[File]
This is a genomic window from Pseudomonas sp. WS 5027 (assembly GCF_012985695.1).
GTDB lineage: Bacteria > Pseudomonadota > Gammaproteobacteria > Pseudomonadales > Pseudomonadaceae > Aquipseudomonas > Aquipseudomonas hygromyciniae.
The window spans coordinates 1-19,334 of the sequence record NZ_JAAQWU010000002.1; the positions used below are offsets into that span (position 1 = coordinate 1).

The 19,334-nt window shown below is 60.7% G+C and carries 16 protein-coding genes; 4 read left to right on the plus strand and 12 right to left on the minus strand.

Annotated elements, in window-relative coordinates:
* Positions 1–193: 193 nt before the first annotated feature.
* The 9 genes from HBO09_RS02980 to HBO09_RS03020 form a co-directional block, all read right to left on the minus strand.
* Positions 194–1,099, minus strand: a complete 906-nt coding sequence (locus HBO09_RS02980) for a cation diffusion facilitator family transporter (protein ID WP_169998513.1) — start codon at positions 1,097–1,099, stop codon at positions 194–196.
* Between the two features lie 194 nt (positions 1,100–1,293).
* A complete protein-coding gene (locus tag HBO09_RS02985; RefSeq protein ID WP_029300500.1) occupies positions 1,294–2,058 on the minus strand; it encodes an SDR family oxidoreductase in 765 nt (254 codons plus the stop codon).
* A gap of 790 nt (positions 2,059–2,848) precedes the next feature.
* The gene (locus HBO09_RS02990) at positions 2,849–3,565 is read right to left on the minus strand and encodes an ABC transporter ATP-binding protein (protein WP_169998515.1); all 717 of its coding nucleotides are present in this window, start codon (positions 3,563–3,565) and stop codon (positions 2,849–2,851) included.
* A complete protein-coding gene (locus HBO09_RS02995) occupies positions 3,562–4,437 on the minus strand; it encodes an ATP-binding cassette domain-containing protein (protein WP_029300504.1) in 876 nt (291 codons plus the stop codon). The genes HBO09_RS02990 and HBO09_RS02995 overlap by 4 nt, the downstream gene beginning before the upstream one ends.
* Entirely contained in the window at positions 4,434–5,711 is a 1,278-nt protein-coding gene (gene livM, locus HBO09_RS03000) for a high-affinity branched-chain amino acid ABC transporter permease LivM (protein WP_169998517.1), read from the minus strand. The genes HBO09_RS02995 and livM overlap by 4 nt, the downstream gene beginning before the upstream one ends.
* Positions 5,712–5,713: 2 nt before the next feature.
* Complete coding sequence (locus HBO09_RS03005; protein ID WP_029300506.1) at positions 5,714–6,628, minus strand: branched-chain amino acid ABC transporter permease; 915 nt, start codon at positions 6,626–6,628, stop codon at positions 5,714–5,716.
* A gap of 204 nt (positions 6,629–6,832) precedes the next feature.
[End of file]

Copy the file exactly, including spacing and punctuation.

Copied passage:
This is a genomic window from Pseudomonas sp. WS 5027 (assembly GCF_012985695.1).
GTDB lineage: Bacteria > Pseudomonadota > Gammaproteobacteria > Pseudomonadales > Pseudomonadaceae > Aquipseudomonas > Aquipseudomonas hygromyciniae.
The window spans coordinates 1-19,334 of the sequence record NZ_JAAQWU010000002.1; the positions used below are offsets into that span (position 1 = coordinate 1).

The 19,334-nt window shown below is 60.7% G+C and carries 16 protein-coding genes; 4 read left to right on the plus strand and 12 right to left on the minus strand.

Annotated elements, in window-relative coordinates:
* Positions 1–193: 193 nt before the first annotated feature.
* The 9 genes from HBO09_RS02980 to HBO09_RS03020 form a co-directional block, all read right to left on the minus strand.
* Positions 194–1,099, minus strand: a complete 906-nt coding sequence (locus HBO09_RS02980) for a cation diffusion facilitator family transporter (protein ID WP_169998513.1) — start codon at positions 1,097–1,099, stop codon at positions 194–196.
* Between the two features lie 194 nt (positions 1,100–1,293).
* A complete protein-coding gene (locus tag HBO09_RS02985; RefSeq protein ID WP_029300500.1) occupies positions 1,294–2,058 on the minus strand; it encodes an SDR family oxidoreductase in 765 nt (254 codons plus the stop codon).
* A gap of 790 nt (positions 2,059–2,848) precedes the next feature.
* The gene (locus HBO09_RS02990) at positions 2,849–3,565 is read right to left on the minus strand and encodes an ABC transporter ATP-binding protein (protein WP_169998515.1); all 717 of its coding nucleotides are present in this window, start codon (positions 3,563–3,565) and stop codon (positions 2,849–2,851) included.
* A complete protein-coding gene (locus HBO09_RS02995) occupies positions 3,562–4,437 on the minus strand; it encodes an ATP-binding cassette domain-containing protein (protein WP_029300504.1) in 876 nt (291 codons plus the stop codon). The genes HBO09_RS02990 and HBO09_RS02995 overlap by 4 nt, the downstream gene beginning before the upstream one ends.
* Entirely contained in the window at positions 4,434–5,711 is a 1,278-nt protein-coding gene (gene livM, locus HBO09_RS03000) for a high-affinity branched-chain amino acid ABC transporter permease LivM (protein WP_169998517.1), read from the minus strand. The genes HBO09_RS02995 and livM overlap by 4 nt, the downstream gene beginning before the upstream one ends.
* Positions 5,712–5,713: 2 nt before the next feature.
* Complete coding sequence (locus HBO09_RS03005; protein ID WP_029300506.1) at positions 5,714–6,628, minus strand: branched-chain amino acid ABC transporter permease; 915 nt, start codon at positions 6,626–6,628, stop codon at positions 5,714–5,716.
* A gap of 204 nt (positions 6,629–6,832) precedes the next feature.